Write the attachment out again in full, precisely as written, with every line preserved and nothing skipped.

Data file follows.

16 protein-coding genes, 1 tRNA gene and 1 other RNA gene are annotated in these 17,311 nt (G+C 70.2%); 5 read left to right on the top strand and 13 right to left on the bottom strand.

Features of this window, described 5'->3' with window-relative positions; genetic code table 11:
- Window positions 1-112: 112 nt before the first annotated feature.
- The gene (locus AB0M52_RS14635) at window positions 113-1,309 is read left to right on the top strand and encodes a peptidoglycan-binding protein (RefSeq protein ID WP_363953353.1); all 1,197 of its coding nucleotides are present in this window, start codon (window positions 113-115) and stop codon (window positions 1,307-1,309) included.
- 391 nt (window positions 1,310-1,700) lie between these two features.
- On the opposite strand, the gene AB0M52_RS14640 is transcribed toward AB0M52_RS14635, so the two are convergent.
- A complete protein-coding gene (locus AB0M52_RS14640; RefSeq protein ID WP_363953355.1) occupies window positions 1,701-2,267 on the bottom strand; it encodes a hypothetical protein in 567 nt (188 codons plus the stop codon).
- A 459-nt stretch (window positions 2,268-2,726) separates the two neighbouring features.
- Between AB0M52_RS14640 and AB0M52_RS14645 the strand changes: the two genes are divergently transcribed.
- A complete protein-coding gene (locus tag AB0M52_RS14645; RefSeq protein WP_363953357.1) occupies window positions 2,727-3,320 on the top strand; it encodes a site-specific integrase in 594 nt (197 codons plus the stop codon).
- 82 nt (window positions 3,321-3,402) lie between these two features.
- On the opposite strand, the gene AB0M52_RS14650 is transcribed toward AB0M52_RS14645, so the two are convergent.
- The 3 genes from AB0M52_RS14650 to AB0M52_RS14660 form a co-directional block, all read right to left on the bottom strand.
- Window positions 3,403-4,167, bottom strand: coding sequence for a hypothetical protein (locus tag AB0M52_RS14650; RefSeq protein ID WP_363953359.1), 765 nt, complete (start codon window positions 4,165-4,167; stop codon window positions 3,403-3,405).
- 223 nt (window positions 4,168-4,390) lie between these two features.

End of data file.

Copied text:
16 protein-coding genes, 1 tRNA gene and 1 other RNA gene are annotated in these 17,311 nt (G+C 70.2%); 5 read left to right on the top strand and 13 right to left on the bottom strand.

Features of this window, described 5'->3' with window-relative positions; genetic code table 11:
- Window positions 1-112: 112 nt before the first annotated feature.
- The gene (locus AB0M52_RS14635) at window positions 113-1,309 is read left to right on the top strand and encodes a peptidoglycan-binding protein (RefSeq protein ID WP_363953353.1); all 1,197 of its coding nucleotides are present in this window, start codon (window positions 113-115) and stop codon (window positions 1,307-1,309) included.
- 391 nt (window positions 1,310-1,700) lie between these two features.
- On the opposite strand, the gene AB0M52_RS14640 is transcribed toward AB0M52_RS14635, so the two are convergent.
- A complete protein-coding gene (locus AB0M52_RS14640; RefSeq protein ID WP_363953355.1) occupies window positions 1,701-2,267 on the bottom strand; it encodes a hypothetical protein in 567 nt (188 codons plus the stop codon).
- A 459-nt stretch (window positions 2,268-2,726) separates the two neighbouring features.
- Between AB0M52_RS14640 and AB0M52_RS14645 the strand changes: the two genes are divergently transcribed.
- A complete protein-coding gene (locus tag AB0M52_RS14645; RefSeq protein WP_363953357.1) occupies window positions 2,727-3,320 on the top strand; it encodes a site-specific integrase in 594 nt (197 codons plus the stop codon).
- 82 nt (window positions 3,321-3,402) lie between these two features.
- On the opposite strand, the gene AB0M52_RS14650 is transcribed toward AB0M52_RS14645, so the two are convergent.
- The 3 genes from AB0M52_RS14650 to AB0M52_RS14660 form a co-directional block, all read right to left on the bottom strand.
- Window positions 3,403-4,167, bottom strand: coding sequence for a hypothetical protein (locus tag AB0M52_RS14650; RefSeq protein ID WP_363953359.1), 765 nt, complete (start codon window positions 4,165-4,167; stop codon window positions 3,403-3,405).
- 223 nt (window positions 4,168-4,390) lie between these two features.